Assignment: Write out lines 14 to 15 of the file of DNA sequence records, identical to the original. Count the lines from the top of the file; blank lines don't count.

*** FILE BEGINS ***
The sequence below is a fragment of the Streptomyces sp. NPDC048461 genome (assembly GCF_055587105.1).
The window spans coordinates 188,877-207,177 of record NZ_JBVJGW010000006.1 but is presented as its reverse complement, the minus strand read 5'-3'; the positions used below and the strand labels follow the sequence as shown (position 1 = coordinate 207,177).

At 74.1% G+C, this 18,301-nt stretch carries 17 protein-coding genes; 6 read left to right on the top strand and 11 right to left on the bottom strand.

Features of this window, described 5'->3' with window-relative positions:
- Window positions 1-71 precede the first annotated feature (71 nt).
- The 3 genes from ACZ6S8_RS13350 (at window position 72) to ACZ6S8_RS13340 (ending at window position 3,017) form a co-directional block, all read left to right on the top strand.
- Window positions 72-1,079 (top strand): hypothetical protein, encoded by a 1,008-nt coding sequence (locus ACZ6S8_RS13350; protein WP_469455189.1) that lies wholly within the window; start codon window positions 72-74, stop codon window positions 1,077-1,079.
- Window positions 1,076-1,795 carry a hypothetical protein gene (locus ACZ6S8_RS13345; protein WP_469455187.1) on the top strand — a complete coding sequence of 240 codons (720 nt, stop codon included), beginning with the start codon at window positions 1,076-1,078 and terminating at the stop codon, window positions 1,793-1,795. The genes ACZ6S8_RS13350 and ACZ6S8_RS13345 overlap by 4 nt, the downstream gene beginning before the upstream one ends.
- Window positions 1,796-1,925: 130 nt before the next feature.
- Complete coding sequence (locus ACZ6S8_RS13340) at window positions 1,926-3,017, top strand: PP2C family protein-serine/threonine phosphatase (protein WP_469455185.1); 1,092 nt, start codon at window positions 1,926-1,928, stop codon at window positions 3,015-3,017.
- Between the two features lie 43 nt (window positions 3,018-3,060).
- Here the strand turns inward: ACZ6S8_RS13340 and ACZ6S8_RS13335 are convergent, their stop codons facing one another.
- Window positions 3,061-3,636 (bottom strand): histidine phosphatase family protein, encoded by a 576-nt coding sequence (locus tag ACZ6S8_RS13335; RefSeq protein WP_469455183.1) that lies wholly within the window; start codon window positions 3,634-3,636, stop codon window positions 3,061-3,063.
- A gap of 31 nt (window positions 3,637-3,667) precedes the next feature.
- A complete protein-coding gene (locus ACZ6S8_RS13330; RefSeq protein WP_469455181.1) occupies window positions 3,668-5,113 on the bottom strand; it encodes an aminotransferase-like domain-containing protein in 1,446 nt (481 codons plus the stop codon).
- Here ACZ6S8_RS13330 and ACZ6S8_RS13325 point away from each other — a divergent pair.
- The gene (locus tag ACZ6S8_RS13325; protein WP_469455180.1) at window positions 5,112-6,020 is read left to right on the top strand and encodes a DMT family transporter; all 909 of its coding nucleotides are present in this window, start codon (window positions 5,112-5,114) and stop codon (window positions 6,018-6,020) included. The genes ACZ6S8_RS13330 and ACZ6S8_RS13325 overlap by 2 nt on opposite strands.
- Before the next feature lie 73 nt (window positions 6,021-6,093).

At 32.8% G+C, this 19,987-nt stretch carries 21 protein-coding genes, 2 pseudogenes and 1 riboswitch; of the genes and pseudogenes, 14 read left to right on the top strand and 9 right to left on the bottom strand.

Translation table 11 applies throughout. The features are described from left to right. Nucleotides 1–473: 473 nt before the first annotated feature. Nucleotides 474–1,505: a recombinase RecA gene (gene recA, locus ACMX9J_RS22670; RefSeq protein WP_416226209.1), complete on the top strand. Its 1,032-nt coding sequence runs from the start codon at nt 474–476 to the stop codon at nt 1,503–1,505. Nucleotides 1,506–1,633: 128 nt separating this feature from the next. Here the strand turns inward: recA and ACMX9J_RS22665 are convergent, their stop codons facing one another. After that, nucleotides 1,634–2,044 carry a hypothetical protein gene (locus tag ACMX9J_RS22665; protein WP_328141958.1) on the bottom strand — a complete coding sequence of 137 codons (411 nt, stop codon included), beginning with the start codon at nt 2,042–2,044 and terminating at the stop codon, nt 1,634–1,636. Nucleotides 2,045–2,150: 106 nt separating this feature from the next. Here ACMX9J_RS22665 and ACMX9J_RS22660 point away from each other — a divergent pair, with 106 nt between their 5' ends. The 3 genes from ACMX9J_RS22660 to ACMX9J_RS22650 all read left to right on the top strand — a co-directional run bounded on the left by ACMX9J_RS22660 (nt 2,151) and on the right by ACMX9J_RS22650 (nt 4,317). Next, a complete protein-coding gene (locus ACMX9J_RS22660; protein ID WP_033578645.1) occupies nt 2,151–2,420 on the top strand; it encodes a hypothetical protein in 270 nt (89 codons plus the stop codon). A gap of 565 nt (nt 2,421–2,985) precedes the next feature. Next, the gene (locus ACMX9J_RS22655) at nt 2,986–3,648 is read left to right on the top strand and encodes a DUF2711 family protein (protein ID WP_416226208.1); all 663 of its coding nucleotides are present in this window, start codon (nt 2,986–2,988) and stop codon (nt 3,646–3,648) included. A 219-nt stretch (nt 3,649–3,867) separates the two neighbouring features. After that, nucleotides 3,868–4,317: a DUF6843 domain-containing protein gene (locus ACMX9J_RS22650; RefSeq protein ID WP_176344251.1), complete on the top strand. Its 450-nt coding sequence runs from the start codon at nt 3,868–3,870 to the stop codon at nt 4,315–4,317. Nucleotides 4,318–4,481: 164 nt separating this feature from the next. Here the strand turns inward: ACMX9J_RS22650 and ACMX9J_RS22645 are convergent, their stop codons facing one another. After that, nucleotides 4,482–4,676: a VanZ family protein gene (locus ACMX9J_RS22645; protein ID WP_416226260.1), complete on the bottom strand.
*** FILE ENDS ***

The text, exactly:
- A gap of 31 nt (window positions 3,637-3,667) precedes the next feature.
- A complete protein-coding gene (locus ACZ6S8_RS13330; RefSeq protein WP_469455181.1) occupies window positions 3,668-5,113 on the bottom strand; it encodes an aminotransferase-like domain-containing protein in 1,446 nt (481 codons plus the stop codon).